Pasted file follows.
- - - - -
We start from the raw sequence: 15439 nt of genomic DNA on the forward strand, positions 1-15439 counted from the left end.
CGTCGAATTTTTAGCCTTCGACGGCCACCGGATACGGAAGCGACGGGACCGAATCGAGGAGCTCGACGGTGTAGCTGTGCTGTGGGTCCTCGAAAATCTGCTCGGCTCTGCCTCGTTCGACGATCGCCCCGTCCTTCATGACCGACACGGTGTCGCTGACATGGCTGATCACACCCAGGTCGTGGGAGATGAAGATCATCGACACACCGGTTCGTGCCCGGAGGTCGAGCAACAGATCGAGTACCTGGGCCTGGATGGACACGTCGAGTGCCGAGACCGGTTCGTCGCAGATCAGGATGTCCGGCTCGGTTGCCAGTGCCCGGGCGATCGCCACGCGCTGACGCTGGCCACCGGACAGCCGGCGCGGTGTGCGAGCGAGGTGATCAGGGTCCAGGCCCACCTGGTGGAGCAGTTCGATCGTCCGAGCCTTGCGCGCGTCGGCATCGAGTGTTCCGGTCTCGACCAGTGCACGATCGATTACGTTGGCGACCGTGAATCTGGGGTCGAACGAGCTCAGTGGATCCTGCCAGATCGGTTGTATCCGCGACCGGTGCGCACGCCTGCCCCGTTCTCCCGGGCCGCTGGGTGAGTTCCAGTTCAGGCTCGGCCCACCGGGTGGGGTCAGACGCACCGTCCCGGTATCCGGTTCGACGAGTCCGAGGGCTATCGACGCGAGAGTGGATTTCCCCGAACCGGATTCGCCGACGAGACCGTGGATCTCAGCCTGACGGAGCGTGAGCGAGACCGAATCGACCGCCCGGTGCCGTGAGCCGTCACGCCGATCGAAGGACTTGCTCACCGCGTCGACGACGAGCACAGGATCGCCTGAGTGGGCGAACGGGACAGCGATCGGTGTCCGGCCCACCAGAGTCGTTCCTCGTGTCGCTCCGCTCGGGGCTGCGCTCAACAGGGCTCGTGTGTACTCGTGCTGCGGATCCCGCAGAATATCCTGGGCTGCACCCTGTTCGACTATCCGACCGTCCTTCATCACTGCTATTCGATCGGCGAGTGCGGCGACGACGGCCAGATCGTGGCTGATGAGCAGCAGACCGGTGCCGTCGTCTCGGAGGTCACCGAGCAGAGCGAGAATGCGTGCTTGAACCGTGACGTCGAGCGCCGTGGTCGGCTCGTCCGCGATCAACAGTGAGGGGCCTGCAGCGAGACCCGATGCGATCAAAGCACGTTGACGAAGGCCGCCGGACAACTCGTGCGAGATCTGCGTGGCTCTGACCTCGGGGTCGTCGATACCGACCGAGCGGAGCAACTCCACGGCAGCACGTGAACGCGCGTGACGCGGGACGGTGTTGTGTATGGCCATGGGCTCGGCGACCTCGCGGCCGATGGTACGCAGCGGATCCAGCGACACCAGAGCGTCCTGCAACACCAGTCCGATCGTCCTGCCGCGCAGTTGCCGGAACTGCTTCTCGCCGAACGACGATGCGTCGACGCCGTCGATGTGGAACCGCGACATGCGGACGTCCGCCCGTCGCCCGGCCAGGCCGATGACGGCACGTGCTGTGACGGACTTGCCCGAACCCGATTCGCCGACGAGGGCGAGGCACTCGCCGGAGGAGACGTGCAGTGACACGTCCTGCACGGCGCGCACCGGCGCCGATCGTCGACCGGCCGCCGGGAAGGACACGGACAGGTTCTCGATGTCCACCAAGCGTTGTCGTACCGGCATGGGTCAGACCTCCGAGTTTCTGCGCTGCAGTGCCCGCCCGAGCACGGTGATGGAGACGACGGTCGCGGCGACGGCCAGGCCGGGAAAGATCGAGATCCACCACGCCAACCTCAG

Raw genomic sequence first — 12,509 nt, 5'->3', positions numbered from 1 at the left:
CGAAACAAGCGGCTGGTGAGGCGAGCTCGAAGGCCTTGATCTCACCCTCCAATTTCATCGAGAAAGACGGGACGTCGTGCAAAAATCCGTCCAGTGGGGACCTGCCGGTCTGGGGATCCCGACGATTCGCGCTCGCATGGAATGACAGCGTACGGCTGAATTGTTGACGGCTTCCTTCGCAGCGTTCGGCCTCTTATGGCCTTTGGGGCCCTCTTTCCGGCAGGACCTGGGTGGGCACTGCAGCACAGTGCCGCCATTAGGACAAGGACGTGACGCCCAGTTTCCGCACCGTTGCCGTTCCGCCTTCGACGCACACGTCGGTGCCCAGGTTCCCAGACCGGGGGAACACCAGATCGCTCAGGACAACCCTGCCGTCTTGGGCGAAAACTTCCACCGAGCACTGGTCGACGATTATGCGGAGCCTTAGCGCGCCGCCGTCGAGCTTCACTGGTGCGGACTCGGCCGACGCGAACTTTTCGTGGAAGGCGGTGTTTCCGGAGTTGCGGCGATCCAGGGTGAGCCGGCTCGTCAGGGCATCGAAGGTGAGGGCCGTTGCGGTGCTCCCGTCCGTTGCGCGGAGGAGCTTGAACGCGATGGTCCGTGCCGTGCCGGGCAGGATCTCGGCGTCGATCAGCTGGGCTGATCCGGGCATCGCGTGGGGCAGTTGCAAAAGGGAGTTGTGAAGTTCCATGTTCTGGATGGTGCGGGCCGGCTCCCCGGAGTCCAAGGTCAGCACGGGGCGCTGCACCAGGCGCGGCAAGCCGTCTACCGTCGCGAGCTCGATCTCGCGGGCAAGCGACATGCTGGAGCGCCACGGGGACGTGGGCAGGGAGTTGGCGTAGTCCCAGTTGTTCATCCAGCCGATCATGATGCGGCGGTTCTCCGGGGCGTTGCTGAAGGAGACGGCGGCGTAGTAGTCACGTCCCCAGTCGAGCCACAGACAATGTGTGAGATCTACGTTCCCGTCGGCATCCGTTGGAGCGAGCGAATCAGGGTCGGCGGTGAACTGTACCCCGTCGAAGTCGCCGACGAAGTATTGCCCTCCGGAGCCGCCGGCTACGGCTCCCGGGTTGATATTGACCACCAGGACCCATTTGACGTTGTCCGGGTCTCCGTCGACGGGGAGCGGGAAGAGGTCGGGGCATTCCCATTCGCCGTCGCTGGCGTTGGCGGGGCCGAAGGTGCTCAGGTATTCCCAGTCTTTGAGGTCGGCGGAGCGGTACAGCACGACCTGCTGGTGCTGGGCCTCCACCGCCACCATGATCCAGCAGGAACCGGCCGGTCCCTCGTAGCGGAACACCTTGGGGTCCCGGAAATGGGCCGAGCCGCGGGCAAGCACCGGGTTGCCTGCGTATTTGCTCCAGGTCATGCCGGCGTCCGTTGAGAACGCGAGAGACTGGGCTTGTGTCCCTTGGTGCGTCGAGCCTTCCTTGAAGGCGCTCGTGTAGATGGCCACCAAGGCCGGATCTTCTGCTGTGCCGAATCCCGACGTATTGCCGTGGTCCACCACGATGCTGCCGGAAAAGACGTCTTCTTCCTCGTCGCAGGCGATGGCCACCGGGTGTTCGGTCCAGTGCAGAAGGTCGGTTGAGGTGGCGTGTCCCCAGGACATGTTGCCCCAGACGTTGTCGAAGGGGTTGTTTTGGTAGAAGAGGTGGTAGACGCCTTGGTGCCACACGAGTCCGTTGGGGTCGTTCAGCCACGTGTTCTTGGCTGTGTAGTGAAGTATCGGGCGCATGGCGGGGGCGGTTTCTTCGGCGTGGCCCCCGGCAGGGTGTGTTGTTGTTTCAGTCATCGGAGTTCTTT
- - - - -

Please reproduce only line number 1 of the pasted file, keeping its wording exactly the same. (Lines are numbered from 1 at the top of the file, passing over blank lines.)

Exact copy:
We start from the raw sequence: 15439 nt of genomic DNA on the forward strand, positions 1-15439 counted from the left end.